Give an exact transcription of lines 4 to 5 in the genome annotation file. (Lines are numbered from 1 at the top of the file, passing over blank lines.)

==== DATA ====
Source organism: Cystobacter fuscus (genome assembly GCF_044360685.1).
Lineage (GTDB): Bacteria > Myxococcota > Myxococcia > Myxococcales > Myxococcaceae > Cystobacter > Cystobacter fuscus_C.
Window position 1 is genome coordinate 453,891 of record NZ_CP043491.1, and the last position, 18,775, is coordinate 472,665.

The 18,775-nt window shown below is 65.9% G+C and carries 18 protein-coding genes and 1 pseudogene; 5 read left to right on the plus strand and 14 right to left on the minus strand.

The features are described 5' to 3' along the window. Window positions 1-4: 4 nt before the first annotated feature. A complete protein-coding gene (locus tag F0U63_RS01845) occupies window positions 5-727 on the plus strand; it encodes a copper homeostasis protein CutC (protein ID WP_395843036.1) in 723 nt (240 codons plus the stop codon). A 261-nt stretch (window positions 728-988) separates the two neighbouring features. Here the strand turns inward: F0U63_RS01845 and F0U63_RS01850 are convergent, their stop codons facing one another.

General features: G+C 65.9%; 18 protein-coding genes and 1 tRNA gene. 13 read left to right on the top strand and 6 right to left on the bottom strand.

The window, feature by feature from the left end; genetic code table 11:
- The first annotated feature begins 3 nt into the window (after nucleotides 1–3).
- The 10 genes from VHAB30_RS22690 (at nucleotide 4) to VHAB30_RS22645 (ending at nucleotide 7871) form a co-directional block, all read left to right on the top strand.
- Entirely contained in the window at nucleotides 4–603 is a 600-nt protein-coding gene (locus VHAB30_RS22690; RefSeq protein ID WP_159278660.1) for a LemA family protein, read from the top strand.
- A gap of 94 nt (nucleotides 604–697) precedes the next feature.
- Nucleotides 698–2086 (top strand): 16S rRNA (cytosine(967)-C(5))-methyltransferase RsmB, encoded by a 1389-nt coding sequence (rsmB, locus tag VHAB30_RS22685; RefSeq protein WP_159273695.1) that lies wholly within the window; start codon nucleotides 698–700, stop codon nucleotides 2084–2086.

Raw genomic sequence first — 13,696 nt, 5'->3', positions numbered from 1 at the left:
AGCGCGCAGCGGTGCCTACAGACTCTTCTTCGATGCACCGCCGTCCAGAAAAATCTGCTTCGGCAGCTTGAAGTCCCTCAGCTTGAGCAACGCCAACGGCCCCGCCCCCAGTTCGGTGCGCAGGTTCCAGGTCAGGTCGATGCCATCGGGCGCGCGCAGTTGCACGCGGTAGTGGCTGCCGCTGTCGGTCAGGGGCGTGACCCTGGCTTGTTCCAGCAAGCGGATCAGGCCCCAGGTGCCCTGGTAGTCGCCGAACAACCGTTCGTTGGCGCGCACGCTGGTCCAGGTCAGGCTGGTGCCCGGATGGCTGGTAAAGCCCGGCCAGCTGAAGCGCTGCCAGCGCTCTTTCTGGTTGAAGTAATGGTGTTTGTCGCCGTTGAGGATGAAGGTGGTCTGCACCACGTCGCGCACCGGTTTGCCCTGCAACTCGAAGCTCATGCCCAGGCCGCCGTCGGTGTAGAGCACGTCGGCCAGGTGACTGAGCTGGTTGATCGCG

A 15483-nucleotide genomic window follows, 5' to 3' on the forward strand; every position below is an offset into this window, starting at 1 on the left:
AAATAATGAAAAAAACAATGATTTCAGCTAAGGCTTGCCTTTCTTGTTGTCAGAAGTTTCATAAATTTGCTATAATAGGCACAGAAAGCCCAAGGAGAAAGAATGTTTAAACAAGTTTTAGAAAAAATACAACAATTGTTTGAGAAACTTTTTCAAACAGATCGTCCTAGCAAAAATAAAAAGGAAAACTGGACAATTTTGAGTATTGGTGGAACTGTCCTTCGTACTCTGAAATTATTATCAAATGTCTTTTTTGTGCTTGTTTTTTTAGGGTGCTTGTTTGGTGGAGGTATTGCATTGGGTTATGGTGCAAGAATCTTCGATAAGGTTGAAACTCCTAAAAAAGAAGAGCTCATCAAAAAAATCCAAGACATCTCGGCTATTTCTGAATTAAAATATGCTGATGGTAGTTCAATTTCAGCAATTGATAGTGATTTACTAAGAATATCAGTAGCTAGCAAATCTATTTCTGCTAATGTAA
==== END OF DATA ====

The 18,775-nt window shown below is 65.9% G+C and carries 18 protein-coding genes and 1 pseudogene; 5 read left to right on the plus strand and 14 right to left on the minus strand.

The features are described 5' to 3' along the window. Window positions 1-4: 4 nt before the first annotated feature. A complete protein-coding gene (locus tag F0U63_RS01845) occupies window positions 5-727 on the plus strand; it encodes a copper homeostasis protein CutC (protein ID WP_395843036.1) in 723 nt (240 codons plus the stop codon). A 261-nt stretch (window positions 728-988) separates the two neighbouring features. Here the strand turns inward: F0U63_RS01845 and F0U63_RS01850 are convergent, their stop codons facing one another.